Last week, the Competition Commission of India in New Delhi gave its approval to the $28 billion acquisition of Pittsburgh's H.J. Heinz Co. by a joint venture involving Berkshire Hathaway and 3G Capital.
Regulatory agencies in Israel and Brazil already had signed off on the deal, according to Heinz filings with the U.S. Securities and Exchange Commission. A company spokesman reported Tuesday that Japan also has OK'd the merger.
Still more bureaucrats around the globe are considering the implications for their countries and whether the deal announced Feb. 14 at Heinz headquarters in Pittsburgh would hurt the markets that its products compete in -- ranging from baby food in China to ketchup in Russia and juice in Australia.
The acquisition of a global business has become more complicated, thanks to the growing number of countries that have set up rules to try to protect their markets on issues of competitive fairness, said Peter J. Wang, a Jones Day attorney who works on antitrust cases in Shanghai and Beijing.
As many as 100 countries can require the right to weigh in on mergers and acquisitions, depending on how much business the parties involved do inside their borders, Mr. Wang said.
Heinz -- with $11.6 billion in annual revenue -- may not have to go to 100 countries, but the company has been busy.
"We are waiting for antitrust clearance in China, the European Union, Mexico, South Africa, Russia, Ukraine and South Korea," said Michael Mullen, senior vice president, corporate and government affairs. "Additionally, Heinz has filed for other regulatory approvals in New Zealand, Ireland and Russia."
In the company's proxy filing in late March, officials reported filing merger notifications with Mexico on March 11, South Africa on March 13, Russia and India on March 15, Ukraine on March 18, Japan and South Korea on March 21.
The European process is a bit more complicated. On March 8, Berkshire Hathaway and 3G Capital had submitted "formal pre-notification" to the European Commission. Depending on any questions the commission raises, the joint venture partners expect to formally submit their "final notification" by mid-April, the SEC filing said.
On March 12, they started a similar process in China, where the Ministry of Commerce of the People's Republic of China is working with an anti-monopoly law that went into effect in 2008, Mr. Wang said. "The system is essentially new," he said, which means that companies are still learning what Chinese regulators want and how long the process might take.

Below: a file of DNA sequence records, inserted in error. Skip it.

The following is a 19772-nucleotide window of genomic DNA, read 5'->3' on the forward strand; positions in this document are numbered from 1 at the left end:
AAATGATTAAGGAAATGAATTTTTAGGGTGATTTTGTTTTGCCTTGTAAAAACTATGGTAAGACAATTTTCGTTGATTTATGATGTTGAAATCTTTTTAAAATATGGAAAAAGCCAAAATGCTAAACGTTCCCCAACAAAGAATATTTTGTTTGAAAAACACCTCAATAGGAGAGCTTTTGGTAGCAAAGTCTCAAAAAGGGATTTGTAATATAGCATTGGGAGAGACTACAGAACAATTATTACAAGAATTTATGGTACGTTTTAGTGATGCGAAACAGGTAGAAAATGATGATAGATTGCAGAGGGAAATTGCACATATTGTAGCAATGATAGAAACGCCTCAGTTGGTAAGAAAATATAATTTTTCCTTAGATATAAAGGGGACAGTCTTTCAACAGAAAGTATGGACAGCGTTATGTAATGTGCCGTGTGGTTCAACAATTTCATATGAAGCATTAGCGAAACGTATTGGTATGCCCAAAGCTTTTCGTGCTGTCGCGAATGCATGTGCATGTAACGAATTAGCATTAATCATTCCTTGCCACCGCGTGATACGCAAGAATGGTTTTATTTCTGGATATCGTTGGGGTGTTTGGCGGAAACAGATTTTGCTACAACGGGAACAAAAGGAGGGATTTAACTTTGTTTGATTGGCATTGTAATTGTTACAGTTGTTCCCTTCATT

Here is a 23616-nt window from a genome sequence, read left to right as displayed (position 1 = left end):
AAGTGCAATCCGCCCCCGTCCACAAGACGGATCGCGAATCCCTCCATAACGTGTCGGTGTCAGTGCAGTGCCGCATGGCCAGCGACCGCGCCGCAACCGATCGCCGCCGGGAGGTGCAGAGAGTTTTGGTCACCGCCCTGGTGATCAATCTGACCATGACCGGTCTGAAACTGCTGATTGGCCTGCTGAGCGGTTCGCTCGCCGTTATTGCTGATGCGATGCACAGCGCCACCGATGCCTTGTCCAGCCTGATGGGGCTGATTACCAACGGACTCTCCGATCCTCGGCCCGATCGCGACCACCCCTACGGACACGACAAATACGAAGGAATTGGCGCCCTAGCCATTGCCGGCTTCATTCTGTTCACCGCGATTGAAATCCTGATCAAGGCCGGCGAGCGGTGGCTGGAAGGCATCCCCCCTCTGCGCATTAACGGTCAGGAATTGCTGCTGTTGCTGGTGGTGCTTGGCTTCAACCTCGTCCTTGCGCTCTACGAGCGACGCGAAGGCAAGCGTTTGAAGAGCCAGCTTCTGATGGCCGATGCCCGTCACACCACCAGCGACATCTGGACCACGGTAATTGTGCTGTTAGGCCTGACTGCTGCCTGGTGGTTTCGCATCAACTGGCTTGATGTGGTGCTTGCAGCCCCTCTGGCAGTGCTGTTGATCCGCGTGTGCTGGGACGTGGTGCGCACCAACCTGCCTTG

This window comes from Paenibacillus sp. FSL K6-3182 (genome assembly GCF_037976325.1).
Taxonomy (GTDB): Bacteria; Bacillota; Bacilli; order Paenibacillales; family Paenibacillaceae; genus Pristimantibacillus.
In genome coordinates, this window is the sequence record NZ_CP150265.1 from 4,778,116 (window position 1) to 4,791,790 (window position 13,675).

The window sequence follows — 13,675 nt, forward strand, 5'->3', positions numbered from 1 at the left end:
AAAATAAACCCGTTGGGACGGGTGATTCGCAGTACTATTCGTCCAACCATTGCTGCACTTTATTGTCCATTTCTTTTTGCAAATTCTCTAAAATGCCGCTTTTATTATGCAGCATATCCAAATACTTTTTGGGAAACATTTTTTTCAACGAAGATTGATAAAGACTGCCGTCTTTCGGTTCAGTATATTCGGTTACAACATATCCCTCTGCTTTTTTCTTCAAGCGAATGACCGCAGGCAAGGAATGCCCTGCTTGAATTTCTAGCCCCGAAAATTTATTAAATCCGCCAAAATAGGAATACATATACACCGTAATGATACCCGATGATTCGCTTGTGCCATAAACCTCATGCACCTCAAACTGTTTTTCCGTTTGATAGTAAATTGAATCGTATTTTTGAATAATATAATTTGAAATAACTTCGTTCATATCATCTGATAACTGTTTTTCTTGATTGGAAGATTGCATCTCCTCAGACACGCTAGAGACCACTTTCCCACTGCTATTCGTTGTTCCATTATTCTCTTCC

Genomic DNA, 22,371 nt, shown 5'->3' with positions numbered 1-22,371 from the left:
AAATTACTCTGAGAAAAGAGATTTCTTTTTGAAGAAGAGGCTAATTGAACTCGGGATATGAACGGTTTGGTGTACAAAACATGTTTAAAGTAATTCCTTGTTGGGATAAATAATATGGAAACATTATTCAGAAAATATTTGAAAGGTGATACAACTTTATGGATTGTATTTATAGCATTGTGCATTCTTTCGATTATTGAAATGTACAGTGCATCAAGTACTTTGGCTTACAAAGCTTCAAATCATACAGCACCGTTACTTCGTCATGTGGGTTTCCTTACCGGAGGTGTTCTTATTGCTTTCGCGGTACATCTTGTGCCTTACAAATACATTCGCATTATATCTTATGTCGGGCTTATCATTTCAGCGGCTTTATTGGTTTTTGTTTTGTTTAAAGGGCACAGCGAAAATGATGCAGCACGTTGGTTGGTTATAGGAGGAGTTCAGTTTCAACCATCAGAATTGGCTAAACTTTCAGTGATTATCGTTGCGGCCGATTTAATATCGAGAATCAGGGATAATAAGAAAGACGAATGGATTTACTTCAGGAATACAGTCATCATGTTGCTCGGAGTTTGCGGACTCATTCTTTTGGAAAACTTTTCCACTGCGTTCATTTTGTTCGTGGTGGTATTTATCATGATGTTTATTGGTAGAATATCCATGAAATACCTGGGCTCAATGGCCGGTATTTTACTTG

The law that China spent more than a decade fine-tuning does not require all mergers to get governmental approval. Like many other countries, China sets a revenue threshold. If the parties individually have a certain level of revenue and the combination that would be created by the deal exceeds a certain level, the regulators want to take a look.
"No country wants to review every deal because they don't have enough people and time," Mr. Wang said.
As in Europe, China's system has an initial phase in which regulators check to determine if the notification is complete or if more information is needed. Once they've accepted the application, the law allows for up to 180 days of review, Mr. Wang said.
Companies sometimes focus on getting their U.S. and European paperwork done as quickly as possible, because they don't want the approval processes to slow things down. Mr. Wang said China should probably go on that early short list.
"In many deals, China is the last country out. They're the last country to approve," he said.
China's regulators rarely block deals but -- like those in other countries -- they have sometimes demanded changes to remedy problems they see, such as too much overlap between the parties involved.
Heinz is familiar with the hazards involved in mergers and acquisitions.
More than a decade ago, the company gave up on an attempt to acquire the Beech-Nut baby food business after the Federal Trade Commission threw up roadblocks.
Heinz is still waiting for the Australian Competition & Consumer Commission to decide on its planned purchase of Rafferty's Garden, a maker of infant food. According to the commission's website, the two companies are the largest suppliers in their market and the deal would create a entity with about 78 percent of sales in wet infant food. Regulators asked for more information and extended the review process.
Meanwhile, the sale of the global company appears to be on track.
Shareholders are scheduled to vote on the acquisition at a special meeting April 30. The company reported it had received an early termination of the waiting period under the Hart-Scott-Rodino Antitrust Improvements Act, which allows the FTC and the Department of Justice to review planned mergers and acquisitions.
But whether the parties to the Heinz deal can get the process done before the end of the second quarter could depend on the various foreign bureaucrats.
"Although we expect that all required regulatory clearances and approvals will be obtained," the SEC filing warned, there are no guarantees such approvals will be timely or won't come with conditions. "These conditions or changes could result in the conditions to the merger not being satisfied."
So far, foreign regulators don't seem worried about the owners of such brands as Burger King, Geico, Budweiser and Dairy Queen taking over production of Heinz ketchup.
In the report from the India commission, the deal seemed almost to produce a yawn. "As per the information given in the notice and other documents on record, it is observed that neither of the acquirers have any presence in the food sector in India," the opinion said. "The proposed combination is not likely to give rise to any adverse competition concern in India."
Teresa F. Lindeman: email@example.com or at 412-263-2018. First Published April 10, 2013 4:00 AM